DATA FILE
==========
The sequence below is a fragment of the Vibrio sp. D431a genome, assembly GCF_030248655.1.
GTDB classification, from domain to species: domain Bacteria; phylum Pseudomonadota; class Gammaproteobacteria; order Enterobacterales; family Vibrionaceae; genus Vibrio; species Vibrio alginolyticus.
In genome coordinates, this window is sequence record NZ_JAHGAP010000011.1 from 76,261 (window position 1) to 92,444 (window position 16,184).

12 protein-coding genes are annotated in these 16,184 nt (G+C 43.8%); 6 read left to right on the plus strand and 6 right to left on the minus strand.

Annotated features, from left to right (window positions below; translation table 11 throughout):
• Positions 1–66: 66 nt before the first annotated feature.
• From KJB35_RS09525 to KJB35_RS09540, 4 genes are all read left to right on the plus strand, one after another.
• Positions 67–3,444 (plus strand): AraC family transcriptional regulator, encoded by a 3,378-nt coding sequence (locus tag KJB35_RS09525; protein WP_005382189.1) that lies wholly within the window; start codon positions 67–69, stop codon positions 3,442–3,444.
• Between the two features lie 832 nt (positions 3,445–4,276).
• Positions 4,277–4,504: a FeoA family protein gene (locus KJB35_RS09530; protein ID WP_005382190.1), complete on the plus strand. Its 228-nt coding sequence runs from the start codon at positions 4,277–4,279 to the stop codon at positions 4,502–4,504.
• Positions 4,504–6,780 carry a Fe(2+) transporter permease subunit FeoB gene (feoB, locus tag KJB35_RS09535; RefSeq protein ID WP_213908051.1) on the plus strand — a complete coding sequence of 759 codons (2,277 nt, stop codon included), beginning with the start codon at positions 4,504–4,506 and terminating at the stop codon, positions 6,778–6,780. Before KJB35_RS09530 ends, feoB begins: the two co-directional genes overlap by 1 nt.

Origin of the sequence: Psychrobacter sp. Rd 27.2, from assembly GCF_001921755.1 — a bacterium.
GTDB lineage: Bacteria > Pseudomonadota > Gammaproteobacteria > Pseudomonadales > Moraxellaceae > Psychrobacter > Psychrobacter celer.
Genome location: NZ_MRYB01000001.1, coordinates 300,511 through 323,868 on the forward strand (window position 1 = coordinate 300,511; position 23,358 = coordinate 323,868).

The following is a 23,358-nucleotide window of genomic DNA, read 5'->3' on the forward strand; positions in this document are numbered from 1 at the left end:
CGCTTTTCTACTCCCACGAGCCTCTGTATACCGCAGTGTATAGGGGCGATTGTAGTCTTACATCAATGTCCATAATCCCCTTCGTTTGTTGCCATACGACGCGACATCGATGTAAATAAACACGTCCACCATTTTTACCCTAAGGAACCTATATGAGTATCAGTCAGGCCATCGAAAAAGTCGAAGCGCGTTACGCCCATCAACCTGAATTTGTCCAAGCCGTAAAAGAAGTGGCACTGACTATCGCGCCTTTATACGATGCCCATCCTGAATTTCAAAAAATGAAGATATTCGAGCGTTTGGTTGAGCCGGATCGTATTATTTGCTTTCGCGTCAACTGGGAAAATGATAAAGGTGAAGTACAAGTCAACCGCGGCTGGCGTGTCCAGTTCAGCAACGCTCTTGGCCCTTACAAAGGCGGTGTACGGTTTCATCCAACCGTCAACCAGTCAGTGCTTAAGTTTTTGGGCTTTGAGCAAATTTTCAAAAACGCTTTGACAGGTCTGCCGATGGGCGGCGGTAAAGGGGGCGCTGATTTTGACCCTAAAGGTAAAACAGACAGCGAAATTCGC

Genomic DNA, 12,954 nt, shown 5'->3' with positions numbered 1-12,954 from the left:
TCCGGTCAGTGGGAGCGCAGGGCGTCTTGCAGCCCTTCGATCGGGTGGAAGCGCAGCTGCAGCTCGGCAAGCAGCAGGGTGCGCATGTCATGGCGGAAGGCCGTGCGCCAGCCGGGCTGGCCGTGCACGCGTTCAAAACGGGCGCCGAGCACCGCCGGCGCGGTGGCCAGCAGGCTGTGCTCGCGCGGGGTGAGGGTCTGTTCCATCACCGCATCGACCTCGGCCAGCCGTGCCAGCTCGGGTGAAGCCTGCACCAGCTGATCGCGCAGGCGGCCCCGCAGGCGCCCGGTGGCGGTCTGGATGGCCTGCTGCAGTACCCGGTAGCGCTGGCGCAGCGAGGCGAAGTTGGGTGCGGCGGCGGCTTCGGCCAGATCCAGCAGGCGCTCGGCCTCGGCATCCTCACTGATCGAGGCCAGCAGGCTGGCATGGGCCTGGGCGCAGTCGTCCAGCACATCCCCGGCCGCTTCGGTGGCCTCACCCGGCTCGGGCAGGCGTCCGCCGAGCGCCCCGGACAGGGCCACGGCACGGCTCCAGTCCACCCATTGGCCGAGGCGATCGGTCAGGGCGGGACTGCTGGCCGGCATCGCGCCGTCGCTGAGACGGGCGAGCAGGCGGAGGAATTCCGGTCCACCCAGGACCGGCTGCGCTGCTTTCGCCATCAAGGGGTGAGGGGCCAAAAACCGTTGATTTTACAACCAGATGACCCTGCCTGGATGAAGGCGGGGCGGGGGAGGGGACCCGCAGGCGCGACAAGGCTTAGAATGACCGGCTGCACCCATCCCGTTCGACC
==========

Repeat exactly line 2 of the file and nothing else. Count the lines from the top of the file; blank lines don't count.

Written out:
GTDB classification, from domain to species: domain Bacteria; phylum Pseudomonadota; class Gammaproteobacteria; order Enterobacterales; family Vibrionaceae; genus Vibrio; species Vibrio alginolyticus.